EREBUS MOOTS ‘HALF-AND-HALF’ FALCON-AMG CAR RESTO

Pic: an1images.com / Dirk Klynsmith, digitally altered by V8 Sleuth

Erebus Motorsport is considering rebuilding one of its former Supercars into a radical ‘half-and-half’ hybrid, showcasing its history as both a Ford Falcon and Mercedes-AMG.

The idea would result in a ride car that looks like an FG Falcon on one side and an AMG E63 on the other, with some creative fabrication work required to make it meet in the middle!

The chassis in question is SBR COTF 22, which was built by Stone Brothers Racing during 2012 as a Falcon as part of the team’s commitment to Ford’s Car of the Future efforts.

It completed a single shakedown at Queensland Raceway featuring FG Falcon bodywork and a Ford motor before being parked while the now Erebus-owned squad developed its new AMG package.

The car during its shakedown in October 2012. Pics: Supplied

The car was subsequently stripped back to its bare Car of the Future control chassis bones and then rebuilt as a Mercedes, sitting at the team’s workshop as a spare and renamed EM00.

It was eventually pressed into service for Lee Holdsworth to finish the 2014 season in place of the chassis that sustained heavy damage in a rollover during the Bathurst 1000.

Holdsworth’s replacement Ash Walsh, and later Dean Canto and Alex Davison, campaigned the car during 2015 before Erebus switched from Mercedes to Holdens for ’16, ending its racing life.

As well as the various chassis, Erebus retains a significant stock of engines and spare panels from the E63s and is keen to add another element to its ride day and promotional program.

The car being driven by Dean Canto at Phillip Island in 2015. Pic: an1images.com / Dirk Klynsmith

“We’ve got one Merc complete that we’ve used for a couple of ride days and we’ve got one we put a ZB body on to use as a ride car and show car,” Erebus boss Barry Ryan told V8 Sleuth.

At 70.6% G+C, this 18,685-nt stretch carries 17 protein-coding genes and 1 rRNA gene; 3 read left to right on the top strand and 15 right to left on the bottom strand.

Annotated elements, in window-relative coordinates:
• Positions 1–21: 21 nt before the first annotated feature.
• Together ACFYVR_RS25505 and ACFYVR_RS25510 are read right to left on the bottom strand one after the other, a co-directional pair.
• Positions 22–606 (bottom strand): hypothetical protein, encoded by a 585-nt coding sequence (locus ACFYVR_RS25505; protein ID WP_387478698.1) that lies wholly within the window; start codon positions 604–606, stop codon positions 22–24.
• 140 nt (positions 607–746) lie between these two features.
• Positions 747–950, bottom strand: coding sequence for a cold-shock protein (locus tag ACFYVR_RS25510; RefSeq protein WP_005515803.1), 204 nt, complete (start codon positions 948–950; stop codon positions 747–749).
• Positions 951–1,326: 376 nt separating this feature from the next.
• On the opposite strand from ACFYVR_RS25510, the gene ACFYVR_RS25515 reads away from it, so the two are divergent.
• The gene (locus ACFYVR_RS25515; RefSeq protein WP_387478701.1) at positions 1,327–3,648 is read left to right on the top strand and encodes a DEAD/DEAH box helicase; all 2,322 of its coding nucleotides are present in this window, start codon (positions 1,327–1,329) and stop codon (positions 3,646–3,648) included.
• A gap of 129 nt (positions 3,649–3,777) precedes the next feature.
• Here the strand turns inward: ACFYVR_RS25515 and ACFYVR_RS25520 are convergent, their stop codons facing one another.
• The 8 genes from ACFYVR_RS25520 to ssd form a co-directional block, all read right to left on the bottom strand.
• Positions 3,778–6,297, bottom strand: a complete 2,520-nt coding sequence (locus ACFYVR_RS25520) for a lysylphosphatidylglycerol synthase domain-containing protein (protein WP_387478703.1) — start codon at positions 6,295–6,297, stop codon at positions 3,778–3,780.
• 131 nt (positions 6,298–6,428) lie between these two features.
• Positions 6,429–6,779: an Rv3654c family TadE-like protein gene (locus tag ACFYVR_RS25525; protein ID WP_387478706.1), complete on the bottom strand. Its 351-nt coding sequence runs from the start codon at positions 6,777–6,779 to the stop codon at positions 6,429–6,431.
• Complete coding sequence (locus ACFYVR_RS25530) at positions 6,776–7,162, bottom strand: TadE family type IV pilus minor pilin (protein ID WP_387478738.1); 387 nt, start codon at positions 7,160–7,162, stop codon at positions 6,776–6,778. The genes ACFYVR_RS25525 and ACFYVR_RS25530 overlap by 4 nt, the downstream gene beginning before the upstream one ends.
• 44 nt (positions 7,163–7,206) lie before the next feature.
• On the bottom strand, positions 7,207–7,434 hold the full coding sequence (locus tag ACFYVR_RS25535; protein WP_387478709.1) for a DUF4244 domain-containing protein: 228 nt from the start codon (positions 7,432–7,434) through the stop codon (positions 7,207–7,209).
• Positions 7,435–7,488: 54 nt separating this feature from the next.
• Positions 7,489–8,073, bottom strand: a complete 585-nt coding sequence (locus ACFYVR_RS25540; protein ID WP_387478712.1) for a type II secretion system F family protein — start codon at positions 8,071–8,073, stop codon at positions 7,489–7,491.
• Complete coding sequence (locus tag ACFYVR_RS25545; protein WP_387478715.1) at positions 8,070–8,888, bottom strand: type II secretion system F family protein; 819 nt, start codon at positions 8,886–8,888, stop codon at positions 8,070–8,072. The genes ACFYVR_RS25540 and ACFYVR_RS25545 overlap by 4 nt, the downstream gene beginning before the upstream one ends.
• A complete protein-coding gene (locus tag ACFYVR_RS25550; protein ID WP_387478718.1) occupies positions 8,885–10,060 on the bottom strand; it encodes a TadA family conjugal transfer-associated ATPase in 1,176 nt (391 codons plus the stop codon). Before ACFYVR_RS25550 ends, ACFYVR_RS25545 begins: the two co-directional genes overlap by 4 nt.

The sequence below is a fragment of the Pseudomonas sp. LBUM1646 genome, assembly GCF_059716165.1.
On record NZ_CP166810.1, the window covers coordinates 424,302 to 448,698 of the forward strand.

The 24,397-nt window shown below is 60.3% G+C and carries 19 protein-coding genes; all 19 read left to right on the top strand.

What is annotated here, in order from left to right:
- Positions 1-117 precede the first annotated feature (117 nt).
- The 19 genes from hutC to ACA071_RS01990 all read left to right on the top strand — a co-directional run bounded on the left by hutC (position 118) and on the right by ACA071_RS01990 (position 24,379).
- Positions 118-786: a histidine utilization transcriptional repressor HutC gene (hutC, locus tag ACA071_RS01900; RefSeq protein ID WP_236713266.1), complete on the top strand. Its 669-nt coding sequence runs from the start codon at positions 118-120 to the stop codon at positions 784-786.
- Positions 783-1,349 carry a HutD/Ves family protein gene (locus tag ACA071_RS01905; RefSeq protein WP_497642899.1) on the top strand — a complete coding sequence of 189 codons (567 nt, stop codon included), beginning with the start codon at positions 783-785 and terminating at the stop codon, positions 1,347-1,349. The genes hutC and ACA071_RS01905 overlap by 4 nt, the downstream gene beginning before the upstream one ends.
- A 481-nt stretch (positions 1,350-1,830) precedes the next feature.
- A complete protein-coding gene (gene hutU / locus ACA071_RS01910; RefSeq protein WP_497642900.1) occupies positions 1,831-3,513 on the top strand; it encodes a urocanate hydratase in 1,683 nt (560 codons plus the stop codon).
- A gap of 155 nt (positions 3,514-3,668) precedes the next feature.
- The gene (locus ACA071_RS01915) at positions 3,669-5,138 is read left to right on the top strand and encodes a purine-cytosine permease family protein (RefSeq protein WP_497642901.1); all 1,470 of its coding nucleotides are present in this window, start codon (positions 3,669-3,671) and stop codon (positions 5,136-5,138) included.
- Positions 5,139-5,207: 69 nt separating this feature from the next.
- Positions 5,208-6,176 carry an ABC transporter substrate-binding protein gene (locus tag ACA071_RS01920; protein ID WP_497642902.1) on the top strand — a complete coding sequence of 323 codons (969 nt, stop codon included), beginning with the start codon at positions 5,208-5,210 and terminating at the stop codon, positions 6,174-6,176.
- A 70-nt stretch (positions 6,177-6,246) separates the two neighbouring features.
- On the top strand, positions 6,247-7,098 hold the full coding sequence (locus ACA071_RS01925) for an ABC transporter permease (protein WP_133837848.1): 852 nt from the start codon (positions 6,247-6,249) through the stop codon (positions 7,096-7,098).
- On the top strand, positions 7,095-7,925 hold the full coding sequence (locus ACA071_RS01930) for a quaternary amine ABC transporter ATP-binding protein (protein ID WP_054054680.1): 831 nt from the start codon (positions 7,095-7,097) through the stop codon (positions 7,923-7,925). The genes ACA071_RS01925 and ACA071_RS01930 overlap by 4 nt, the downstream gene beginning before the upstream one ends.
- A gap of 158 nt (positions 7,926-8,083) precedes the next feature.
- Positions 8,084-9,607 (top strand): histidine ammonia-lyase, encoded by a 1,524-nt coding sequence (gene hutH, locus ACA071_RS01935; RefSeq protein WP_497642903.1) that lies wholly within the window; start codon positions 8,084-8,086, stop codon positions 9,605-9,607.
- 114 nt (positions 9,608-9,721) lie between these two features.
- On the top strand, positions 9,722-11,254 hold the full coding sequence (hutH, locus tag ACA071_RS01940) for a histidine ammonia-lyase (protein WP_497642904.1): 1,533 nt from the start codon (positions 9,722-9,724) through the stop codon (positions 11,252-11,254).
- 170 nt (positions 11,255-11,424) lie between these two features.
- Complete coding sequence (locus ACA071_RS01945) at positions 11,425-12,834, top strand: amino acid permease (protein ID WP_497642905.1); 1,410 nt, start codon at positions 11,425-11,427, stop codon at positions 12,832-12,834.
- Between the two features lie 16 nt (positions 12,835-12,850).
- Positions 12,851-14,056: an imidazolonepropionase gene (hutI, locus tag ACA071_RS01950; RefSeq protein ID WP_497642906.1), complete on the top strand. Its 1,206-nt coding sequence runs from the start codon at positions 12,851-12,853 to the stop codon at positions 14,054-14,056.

“We’ve been talking about the car that was a Ford and that it’d be a chassis worth doing something with.

“We’re thinking of doing some tricky fab work with it, making it a Falcon on one side and a Merc on the other.

“It could be too crazy an idea, but it’d be funny. It’d be an interesting thing to do.”

Ryan stressed that it’s currently only an idea and he’s keen to hear fan feedback before any work is done on the project.

“We want to know what fans would prefer to see it as: a Falcon, an AMG or a half-and-half?” he said.

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If the car is built as a ‘half-and-half’ it’d carry an AMG engine.

SBR’s engines were taken over by Jim Stone as part of the team’s sale and the IP recently was utilised to help Kelly Racing in its switch to Ford.

Ryan is confident that a split car is technically possible, adding: “The point of that generation of car was that you could put any bodywork on the chassis.

“Our fabricator Jimmy [James White] can do anything, it’s just how you merge the panels together to make it look nice.

“But we want it to be something you can actually drive.”

EM00 and its chassis plate pictured at Erebus in mid-2020. Pic: an1images.com

The current presence of one Mercedes and the AMG-powered ZB in the team’s ride and promotional program gives Erebus some unique tools to entertain fans and sponsors.

The latter ran for the first time in its current guise at Winton late last year and now wears the Boost Mobile colours being campaigned by Brodie Kostecki this season.

Explained Ryan: “With the current engine rules you don’t want to wear your engine out on ride days, so you need a ride car and we had all those Merc engines sitting there doing nothing.

“The boys took that car out just before Christmas, a couple of our mechanics took it to Winton and drove it, Terry Wyhoon drove it first just to make sure it was alright and then the boys had a drive.

“We’ll probably use it to bring some karting kids through so they can experience a Supercar too. It’s a good asset.”

The AMG-powered ZB runs without key parts of the current Commodore aero package, including the rear bootlid gurney flap and undertray, so as not to breach Supercars testing regulations.